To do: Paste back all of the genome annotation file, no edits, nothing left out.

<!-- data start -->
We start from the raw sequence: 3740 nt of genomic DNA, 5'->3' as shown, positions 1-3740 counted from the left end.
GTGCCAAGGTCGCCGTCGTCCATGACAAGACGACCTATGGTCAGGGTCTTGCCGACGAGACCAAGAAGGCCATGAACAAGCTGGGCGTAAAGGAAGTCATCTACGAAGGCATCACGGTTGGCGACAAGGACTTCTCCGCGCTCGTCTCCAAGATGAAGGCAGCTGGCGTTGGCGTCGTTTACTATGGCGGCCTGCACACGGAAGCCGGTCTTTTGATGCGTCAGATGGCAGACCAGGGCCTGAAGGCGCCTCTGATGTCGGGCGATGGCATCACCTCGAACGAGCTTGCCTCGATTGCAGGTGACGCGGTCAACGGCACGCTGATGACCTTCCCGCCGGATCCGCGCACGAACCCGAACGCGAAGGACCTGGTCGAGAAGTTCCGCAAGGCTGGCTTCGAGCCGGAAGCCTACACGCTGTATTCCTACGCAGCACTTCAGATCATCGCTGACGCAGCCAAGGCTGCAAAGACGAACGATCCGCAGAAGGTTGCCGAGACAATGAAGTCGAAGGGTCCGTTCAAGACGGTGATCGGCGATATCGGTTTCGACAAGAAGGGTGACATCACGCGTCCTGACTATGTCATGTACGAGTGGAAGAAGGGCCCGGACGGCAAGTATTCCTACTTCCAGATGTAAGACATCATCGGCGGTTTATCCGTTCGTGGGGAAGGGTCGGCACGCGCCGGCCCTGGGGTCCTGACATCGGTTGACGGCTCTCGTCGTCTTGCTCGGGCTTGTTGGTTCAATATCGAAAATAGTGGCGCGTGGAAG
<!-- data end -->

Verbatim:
We start from the raw sequence: 3740 nt of genomic DNA, 5'->3' as shown, positions 1-3740 counted from the left end.
GTGCCAAGGTCGCCGTCGTCCATGACAAGACGACCTATGGTCAGGGTCTTGCCGACGAGACCAAGAAGGCCATGAACAAGCTGGGCGTAAAGGAAGTCATCTACGAAGGCATCACGGTTGGCGACAAGGACTTCTCCGCGCTCGTCTCCAAGATGAAGGCAGCTGGCGTTGGCGTCGTTTACTATGGCGGCCTGCACACGGAAGCCGGTCTTTTGATGCGTCAGATGGCAGACCAGGGCCTGAAGGCGCCTCTGATGTCGGGCGATGGCATCACCTCGAACGAGCTTGCCTCGATTGCAGGTGACGCGGTCAACGGCACGCTGATGACCTTCCCGCCGGATCCGCGCACGAACCCGAACGCGAAGGACCTGGTCGAGAAGTTCCGCAAGGCTGGCTTCGAGCCGGAAGCCTACACGCTGTATTCCTACGCAGCACTTCAGATCATCGCTGACGCAGCCAAGGCTGCAAAGACGAACGATCCGCAGAAGGTTGCCGAGACAATGAAGTCGAAGGGTCCGTTCAAGACGGTGATCGGCGATATCGGTTTCGACAAGAAGGGTGACATCACGCGTCCTGACTATGTCATGTACGAGTGGAAGAAGGGCCCGGACGGCAAGTATTCCTACTTCCAGATGTAAGACATCATCGGCGGTTTATCCGTTCGTGGGGAAGGGTCGGCACGCGCCGGCCCTGGGGTCCTGACATCGGTTGACGGCTCTCGTCGTCTTGCTCGGGCTTGTTGGTTCAATATCGAAAATAGTGGCGCGTGGAAG